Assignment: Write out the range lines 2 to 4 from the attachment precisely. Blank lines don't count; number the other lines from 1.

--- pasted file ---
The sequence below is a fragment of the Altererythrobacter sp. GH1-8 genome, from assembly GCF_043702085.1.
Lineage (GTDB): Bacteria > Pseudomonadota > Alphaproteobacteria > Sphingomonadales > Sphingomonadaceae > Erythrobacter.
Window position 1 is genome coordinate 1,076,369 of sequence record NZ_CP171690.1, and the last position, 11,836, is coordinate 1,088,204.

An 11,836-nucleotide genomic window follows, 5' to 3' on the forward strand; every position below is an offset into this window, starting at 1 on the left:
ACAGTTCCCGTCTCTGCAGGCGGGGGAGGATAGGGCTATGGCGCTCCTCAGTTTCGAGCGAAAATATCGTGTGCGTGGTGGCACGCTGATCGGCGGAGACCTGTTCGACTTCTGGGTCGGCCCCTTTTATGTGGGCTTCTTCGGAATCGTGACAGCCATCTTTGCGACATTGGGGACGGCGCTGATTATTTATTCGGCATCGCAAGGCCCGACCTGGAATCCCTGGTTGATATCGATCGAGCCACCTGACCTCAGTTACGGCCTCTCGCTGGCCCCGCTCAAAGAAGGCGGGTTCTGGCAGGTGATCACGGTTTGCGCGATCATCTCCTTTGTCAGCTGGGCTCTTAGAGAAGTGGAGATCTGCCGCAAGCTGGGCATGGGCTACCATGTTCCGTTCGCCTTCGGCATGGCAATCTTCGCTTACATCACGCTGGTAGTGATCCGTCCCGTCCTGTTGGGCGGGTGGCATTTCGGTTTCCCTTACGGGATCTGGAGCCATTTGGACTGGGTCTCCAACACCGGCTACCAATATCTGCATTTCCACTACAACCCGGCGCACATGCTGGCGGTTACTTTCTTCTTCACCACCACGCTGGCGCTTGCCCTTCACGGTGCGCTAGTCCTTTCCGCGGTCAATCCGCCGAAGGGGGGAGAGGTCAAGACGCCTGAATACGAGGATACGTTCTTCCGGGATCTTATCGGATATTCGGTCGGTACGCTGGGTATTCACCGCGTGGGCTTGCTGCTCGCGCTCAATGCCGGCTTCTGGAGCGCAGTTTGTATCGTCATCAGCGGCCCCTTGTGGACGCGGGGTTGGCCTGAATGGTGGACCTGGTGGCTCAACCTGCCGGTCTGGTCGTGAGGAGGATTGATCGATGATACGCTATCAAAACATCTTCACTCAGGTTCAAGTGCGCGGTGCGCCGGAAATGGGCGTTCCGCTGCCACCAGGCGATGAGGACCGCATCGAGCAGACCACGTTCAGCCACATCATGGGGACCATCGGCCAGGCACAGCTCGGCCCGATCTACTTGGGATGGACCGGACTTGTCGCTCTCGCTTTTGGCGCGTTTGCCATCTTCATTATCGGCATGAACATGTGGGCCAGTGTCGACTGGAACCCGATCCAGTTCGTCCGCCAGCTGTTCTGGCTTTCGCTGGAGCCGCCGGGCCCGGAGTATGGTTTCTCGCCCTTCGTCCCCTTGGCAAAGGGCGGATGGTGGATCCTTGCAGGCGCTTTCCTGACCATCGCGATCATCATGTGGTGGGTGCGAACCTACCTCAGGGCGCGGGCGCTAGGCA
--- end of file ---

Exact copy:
Lineage (GTDB): Bacteria > Pseudomonadota > Alphaproteobacteria > Sphingomonadales > Sphingomonadaceae > Erythrobacter.
Window position 1 is genome coordinate 1,076,369 of sequence record NZ_CP171690.1, and the last position, 11,836, is coordinate 1,088,204.

An 11,836-nucleotide genomic window follows, 5' to 3' on the forward strand; every position below is an offset into this window, starting at 1 on the left: